Gray Malin and the Hounds of Aspen - petsitterbank

Gray Malin and the Hounds of Aspen


Gray Malin and his models while filming at Aspen Mountain. (Courtesy of Gray Malin)

Aspen dogs by Gray Malin on Vimeo.

Aspen loves his dogs, of course. The ski resort’s avalanche dogs are local celebrities. He loves his sled dogs and purse dogs, welcomes his four-legged friends in most public spaces. For many years, Aspen even had a courier-carrying golden retriever that accompanied Terry, the downtown mailman, on his way.

It’s no surprise, then, that Los Angeles-based fine art photographer Gray Malin has turned his flattering lens on the phenomenon in his new ‘Dogs of Aspen’ series, following on from his ‘Gray Malin in Aspen Series’. 2019 celebrating local ski culture in retro chic and retro alpine elegance.

He recently released his 25-photo “Dogs of Aspen” series which was shot on Aspen Mountain and at the Little Nell this winter, featuring a cast of charismatic dogs. The footage shows them riding the Gentlemen’s Ridge chairlift and admiring the view from the top and sitting down – much like the famous painting of puppies playing poker – sitting down for an afternoon tea and drinks in the snow at Ajax Tavern. They wear vintage hats and glasses, earmuffs, sunglasses and scarves. (None are pictured skiing, but posed with skis, yes.)



“I wanted this series to be an extension of my love letter to Aspen that brings joy and a snowy escape to everyone,” Malin said.

The series has yet to have a proper display in Aspen, although the Aspen Skiing Co. is expected to have some of the new “Dogs of Aspen” photos mixed in with the framed prints from the “Gray Malin in Aspen” series at the Sundeck by Presidents Day.



While visiting Aspen in September with her family, Malin made a habit of bringing her children to play at Wagner Park. Witnessing Aspen’s central park in all its canine glory was inspiring.

“Day after day I marveled at the number of beautiful dogs playing in the nearby field and it really kicked my imagination into high gear,” Malin said. “When you think of Aspen and dogs, your mind immediately goes to dog breeds that were built for the snow – so it was fun to include some unexpected breeds in the shoot to add a bit of humor and an element of surprise to the series.”

Yes, Malin has a family dog ​​in California, Stella, a rescue that is a “lab mix”. But no, she’s not in the Aspen photos. (“She’s getting old,” Malin said, “but I like spending time with her and playing catch when she’s ready.”)

The project continues Malin’s long series of shooting dogs in high-profile destinations dressed in vintage props, with his canine subjects posed like tourists.

Prior to Project Aspen, Malin did dog shows at the Beverly Hills Hotel and a “Dogs of New York City” series.

It echoes the vintage vibe of his previous Aspen project and brought Malin back to many of the same mountain and hotel locations. Working with an experienced dog trainer, Malin picked his canine subjects and helped him bond with and position them – everything in the series is real, no camera effects or PhotoShopping gimmicks.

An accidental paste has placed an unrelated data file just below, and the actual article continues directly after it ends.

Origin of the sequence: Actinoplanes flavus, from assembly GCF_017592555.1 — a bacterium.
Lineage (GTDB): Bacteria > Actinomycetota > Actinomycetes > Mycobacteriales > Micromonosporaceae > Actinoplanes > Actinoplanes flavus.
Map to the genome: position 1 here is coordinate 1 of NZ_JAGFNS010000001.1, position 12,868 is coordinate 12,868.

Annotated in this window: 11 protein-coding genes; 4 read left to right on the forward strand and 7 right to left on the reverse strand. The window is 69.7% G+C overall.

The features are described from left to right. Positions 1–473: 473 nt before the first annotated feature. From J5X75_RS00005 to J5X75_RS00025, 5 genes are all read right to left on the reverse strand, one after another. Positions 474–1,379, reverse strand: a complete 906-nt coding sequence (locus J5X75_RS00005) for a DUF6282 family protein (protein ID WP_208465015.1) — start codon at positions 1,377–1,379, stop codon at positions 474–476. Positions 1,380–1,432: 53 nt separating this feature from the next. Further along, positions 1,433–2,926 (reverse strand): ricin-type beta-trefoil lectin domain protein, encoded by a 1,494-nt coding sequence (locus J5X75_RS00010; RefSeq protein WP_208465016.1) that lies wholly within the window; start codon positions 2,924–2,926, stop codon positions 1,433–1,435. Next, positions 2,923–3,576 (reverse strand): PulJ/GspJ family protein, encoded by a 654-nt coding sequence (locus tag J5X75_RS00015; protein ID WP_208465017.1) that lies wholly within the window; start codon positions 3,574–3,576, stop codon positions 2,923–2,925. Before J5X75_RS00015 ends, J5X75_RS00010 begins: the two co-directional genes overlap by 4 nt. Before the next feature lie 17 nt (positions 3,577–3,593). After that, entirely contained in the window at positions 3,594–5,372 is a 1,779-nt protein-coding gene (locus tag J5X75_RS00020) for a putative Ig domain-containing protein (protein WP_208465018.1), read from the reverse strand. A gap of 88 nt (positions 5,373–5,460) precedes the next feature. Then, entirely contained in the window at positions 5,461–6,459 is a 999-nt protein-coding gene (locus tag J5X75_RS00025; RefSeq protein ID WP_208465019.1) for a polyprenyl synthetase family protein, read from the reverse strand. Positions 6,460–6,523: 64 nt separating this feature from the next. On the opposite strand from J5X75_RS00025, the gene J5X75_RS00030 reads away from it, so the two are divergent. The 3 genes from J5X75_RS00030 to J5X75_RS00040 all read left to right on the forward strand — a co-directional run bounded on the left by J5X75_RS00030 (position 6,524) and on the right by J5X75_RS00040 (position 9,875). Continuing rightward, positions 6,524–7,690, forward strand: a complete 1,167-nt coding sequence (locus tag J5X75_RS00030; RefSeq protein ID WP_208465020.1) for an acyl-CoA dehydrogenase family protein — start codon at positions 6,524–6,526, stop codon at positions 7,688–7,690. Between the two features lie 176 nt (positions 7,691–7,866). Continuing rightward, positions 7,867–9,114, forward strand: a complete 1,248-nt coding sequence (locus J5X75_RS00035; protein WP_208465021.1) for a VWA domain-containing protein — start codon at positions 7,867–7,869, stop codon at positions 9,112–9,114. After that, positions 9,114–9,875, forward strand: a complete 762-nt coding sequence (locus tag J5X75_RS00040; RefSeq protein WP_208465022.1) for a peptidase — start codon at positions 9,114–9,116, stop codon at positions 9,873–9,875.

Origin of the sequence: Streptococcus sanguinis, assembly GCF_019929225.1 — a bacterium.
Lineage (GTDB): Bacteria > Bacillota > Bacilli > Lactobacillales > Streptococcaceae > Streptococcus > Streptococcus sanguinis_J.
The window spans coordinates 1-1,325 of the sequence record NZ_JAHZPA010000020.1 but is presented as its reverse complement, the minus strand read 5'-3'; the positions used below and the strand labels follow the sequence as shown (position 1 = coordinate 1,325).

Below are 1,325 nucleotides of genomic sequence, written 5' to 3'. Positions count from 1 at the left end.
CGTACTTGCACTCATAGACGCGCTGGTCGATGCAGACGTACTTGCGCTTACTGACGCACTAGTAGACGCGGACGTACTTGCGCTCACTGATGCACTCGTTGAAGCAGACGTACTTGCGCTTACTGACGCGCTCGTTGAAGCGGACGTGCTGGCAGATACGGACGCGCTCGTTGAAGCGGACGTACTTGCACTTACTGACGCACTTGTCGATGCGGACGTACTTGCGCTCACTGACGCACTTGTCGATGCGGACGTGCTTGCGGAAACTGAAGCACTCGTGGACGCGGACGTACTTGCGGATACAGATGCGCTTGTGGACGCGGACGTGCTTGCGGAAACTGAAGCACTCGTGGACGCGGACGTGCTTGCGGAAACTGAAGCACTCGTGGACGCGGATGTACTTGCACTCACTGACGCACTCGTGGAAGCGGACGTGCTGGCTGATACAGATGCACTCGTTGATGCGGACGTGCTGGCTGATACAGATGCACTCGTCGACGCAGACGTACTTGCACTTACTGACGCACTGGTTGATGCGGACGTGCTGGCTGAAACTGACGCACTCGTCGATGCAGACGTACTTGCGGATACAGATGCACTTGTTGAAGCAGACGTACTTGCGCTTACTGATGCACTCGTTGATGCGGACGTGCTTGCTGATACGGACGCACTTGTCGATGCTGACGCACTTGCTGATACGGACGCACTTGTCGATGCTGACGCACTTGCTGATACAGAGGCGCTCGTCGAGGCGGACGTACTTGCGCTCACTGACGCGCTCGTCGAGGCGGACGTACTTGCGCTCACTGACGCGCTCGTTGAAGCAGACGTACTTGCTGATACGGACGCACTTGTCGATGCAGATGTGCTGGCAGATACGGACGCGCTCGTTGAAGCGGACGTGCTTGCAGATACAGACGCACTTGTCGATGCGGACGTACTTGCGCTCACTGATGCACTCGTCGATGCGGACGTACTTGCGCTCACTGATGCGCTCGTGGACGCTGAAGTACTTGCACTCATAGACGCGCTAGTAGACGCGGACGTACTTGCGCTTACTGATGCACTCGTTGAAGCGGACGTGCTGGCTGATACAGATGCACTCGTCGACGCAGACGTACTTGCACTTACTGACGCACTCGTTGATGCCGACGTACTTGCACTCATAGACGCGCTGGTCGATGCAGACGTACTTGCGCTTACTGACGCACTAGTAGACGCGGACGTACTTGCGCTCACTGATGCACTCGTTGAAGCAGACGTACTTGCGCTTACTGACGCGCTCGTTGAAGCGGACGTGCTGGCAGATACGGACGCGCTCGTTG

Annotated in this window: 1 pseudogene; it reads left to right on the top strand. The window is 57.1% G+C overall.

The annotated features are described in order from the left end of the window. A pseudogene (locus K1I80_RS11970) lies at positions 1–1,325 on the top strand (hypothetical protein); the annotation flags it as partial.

Much like his shoots with humans here at every location, Malin would stage a vintage scene and dress up his dog models in gear and clothing, then shoot them poseless.

“It’s been fun and creatively challenging to re-imagine some of my favorite moments from my previous shoots at these famous destinations with dogs instead of people as subjects,” Malin said.

Returning for a second Aspen-focused series, Malin – who also designed the upcoming “snow beach” ASPENX experience on Ajax – tapped into the community of friends and repairmen he met on his first project.

“When you need a last-minute classic car or Boston Terrier, it’s so nice to know you can turn to friends in the community for help and to feel warmly welcomed. “, did he declare.

Malin made a name for himself over a decade ago with his dreamy aerial shots of beaches, taken from doorless helicopters, and his playful portraits of llamas and other balloon-clad animals that made him famous. on Instagram.

He first shot aerial shots in Aspen between 2011 and 2015 as he transitioned from his beach landscapes to his mountains.

His vintage fantasy worlds photos, he explained after the release of ‘Gray Malin in Aspen’ in early 2020, were originally inspired by his grandparents’ 1950s travel photos. and beyond the era of casual glamour, dressing in airplanes and fashionable over-functional ski gear.

“Dogs at Little Nell” (Gray Malin)

A doggy takeover of this world was a natural next step for Malin.

“I knew this was going to be a hit show because of the subject matter, but I was really surprised at how well the locations worked with the dogs and how the final aesthetic of the show really turned out. spectacular in the final product,” says Malin. “The addition of vintage hats, scarves, skis and other accessories associated with dogs reinforced the elements of style and whimsy in this corpus.”

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